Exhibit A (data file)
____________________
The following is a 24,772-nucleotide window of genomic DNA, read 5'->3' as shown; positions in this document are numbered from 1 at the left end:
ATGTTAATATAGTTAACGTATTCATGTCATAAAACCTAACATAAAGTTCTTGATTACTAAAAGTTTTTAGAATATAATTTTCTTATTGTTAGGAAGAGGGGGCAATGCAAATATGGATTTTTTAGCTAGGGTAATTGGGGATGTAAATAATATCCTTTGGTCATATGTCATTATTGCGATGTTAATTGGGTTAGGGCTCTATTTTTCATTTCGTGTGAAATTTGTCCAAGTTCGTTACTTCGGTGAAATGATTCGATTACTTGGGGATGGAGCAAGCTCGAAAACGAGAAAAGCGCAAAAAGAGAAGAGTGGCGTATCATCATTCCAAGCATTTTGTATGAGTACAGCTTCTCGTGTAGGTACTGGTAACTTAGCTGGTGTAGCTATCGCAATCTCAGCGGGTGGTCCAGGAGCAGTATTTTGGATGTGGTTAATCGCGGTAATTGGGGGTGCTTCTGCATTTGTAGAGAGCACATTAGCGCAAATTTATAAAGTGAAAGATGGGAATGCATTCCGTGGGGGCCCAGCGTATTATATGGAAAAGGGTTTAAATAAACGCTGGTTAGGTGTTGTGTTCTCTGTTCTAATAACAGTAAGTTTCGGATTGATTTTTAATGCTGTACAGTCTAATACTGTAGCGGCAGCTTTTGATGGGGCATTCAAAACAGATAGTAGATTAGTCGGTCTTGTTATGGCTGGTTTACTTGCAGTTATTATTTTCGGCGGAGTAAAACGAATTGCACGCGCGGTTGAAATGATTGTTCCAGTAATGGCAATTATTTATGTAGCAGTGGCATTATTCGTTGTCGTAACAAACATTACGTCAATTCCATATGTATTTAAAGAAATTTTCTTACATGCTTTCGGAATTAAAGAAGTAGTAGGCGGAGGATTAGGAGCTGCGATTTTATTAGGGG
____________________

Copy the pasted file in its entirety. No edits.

The following is a 24,772-nucleotide window of genomic DNA, read 5'->3' as shown; positions in this document are numbered from 1 at the left end:
ATGTTAATATAGTTAACGTATTCATGTCATAAAACCTAACATAAAGTTCTTGATTACTAAAAGTTTTTAGAATATAATTTTCTTATTGTTAGGAAGAGGGGGCAATGCAAATATGGATTTTTTAGCTAGGGTAATTGGGGATGTAAATAATATCCTTTGGTCATATGTCATTATTGCGATGTTAATTGGGTTAGGGCTCTATTTTTCATTTCGTGTGAAATTTGTCCAAGTTCGTTACTTCGGTGAAATGATTCGATTACTTGGGGATGGAGCAAGCTCGAAAACGAGAAAAGCGCAAAAAGAGAAGAGTGGCGTATCATCATTCCAAGCATTTTGTATGAGTACAGCTTCTCGTGTAGGTACTGGTAACTTAGCTGGTGTAGCTATCGCAATCTCAGCGGGTGGTCCAGGAGCAGTATTTTGGATGTGGTTAATCGCGGTAATTGGGGGTGCTTCTGCATTTGTAGAGAGCACATTAGCGCAAATTTATAAAGTGAAAGATGGGAATGCATTCCGTGGGGGCCCAGCGTATTATATGGAAAAGGGTTTAAATAAACGCTGGTTAGGTGTTGTGTTCTCTGTTCTAATAACAGTAAGTTTCGGATTGATTTTTAATGCTGTACAGTCTAATACTGTAGCGGCAGCTTTTGATGGGGCATTCAAAACAGATAGTAGATTAGTCGGTCTTGTTATGGCTGGTTTACTTGCAGTTATTATTTTCGGCGGAGTAAAACGAATTGCACGCGCGGTTGAAATGATTGTTCCAGTAATGGCAATTATTTATGTAGCAGTGGCATTATTCGTTGTCGTAACAAACATTACGTCAATTCCATATGTATTTAAAGAAATTTTCTTACATGCTTTCGGAATTAAAGAAGTAGTAGGCGGAGGATTAGGAGCTGCGATTTTATTAGGGG